New York Giants
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When the team looks back on the 2015 season, one of the biggest frustrations it's sure to wonder about is what happened to its running game.
The Giants' running game is averaging 89.4 yards per game, 28th in the NFL. Against Washington, New York ran for 32 yards in the first half on 10 carries, an average of 3.2 yards per carry.
In the second half, they moved away from the run, managing one yard on three carries for a total of 33 rushing yards, their lowest rushing total since Dec. 15, 2013 when they ran for 25 yards in a loss to the Seahawks.
"We just kind of got into the second half, and got down, started hitting some big plays in the pass game, finally connected on some, and once you get to the midway towards the end of the third quarter and you're down 17, it's a little bit tougher to stay with the run," quarterback Eli Manning said.
"We had to score, and score quickly and kind of got into a passing deal. We didn't want it to be a game where we had to throw it 50 times; we would have liked to run it more, but I think it's also a combination."
The problem with Manning's explanation is that by the half, the Giants had already attempted more than twice as many pass attempts (22) than they had runs (10). In fact, the Giants haven't had an equal balance between the run and the pass in their last four games.
"You always look back at that and say, 'Yeah, we should have run. We should have kept running. We should have done something to, if nothing else, affect the ability to set up play action pass,'" head coach Tom Coughlin said.
"In the game, in the process, in the game the way it was going, we were down quite significantly, not having a lot of success, and that always leads you the other way. But when you look at the end result and you look at the statistics from the game, you certainly would have liked to have rushed the ball a considerable amount of times more than we did."
The Giants' running game has only managed two 100-yard performance as a group this season: Week 7 against Dallas (132 yards on 25 carries) and Week 9 against the Bucs (114 yards on 33 carries) in a winning effort.
Since that game against the Bucs, the offensive line has taken some hits. Starting left guard Justin Pugh developed concussion symptoms that have kept him out of the last two games.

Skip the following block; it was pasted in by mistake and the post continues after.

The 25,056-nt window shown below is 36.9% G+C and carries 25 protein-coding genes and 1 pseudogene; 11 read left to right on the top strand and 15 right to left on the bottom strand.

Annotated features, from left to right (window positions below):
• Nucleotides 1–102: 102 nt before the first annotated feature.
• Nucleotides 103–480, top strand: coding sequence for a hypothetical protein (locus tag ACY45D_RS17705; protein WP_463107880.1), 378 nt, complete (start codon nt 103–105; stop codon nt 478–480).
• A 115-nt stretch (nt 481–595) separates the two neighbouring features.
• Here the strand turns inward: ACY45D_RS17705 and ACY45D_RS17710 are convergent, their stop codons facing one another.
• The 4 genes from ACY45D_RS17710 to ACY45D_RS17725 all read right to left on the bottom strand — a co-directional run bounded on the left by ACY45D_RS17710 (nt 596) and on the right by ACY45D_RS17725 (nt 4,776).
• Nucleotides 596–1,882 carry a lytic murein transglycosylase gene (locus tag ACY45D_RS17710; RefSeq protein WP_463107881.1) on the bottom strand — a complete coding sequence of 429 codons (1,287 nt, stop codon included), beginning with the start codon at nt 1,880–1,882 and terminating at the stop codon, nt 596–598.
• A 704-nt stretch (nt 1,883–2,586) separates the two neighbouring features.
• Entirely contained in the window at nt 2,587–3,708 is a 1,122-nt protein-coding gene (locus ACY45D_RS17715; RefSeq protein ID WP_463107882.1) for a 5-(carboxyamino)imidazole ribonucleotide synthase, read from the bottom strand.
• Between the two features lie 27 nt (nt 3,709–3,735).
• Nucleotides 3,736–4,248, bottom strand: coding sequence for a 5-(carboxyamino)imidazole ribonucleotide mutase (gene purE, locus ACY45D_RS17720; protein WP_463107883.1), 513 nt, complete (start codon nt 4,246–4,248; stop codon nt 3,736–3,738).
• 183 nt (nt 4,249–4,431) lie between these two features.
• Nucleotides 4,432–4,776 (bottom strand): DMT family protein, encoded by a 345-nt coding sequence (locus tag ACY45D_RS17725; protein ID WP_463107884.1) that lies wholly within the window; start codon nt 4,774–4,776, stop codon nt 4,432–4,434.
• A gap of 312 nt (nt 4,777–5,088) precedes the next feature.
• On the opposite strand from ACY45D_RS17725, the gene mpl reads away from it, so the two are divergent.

Center Weston Richburg had his ankle rolled up on against the Patriots and ended up missing Sunday's game against Washington.
And more recently, Geoff Schwartz, the starting right guard, suffered a fractured leg that Coughlin said will end the snake-bitten veteran's season.
"You keep working, that's what you do," Coughlin said of the offensive line, which of course has to open the holes up for the running game. "Maybe you get a couple of guys back, or at least one back. The other guys are going to have to keep playing and do a good job for us, that's all there is to it."
All that's well and good, but it still doesn't address the problems with the running game and its shocking lack of productivity this season.
Two weeks ago, running backs coach Craig Johnson indicated that the Giants are simply going to continue trying each of the four backs Rashad Jennings, Andre Williams, Shane Vereen and Orleans Darkwa in hopes that one of them seize the bull by the horns.
"What I'm trying to do is give them all some opportunities and then the guys that really seem to be in a rhythm within each game, you try and give them a little bit more reps," he said.
The approach hasn't worked all season, but there are still five games left for them to get lucky.
Two weeks ago, the Giants, in a 27-26 loss to the New England Patriots, proved to themselves and to those who saw the game that they could stand toe-to-toe with the defending Super Bowl champions, even if it was in a losing effort.
Then came the bye week and Thanksgiving, and in a snap, these same Giants, who hoped to parlay that momentum from playing the Patriots tough, went back to their old ways of squandering opportunities and, at times, playing lackluster football against Washington, a division foe they had beaten five straight times, who simply wanted it more and who handed the Giants a 20-14 loss.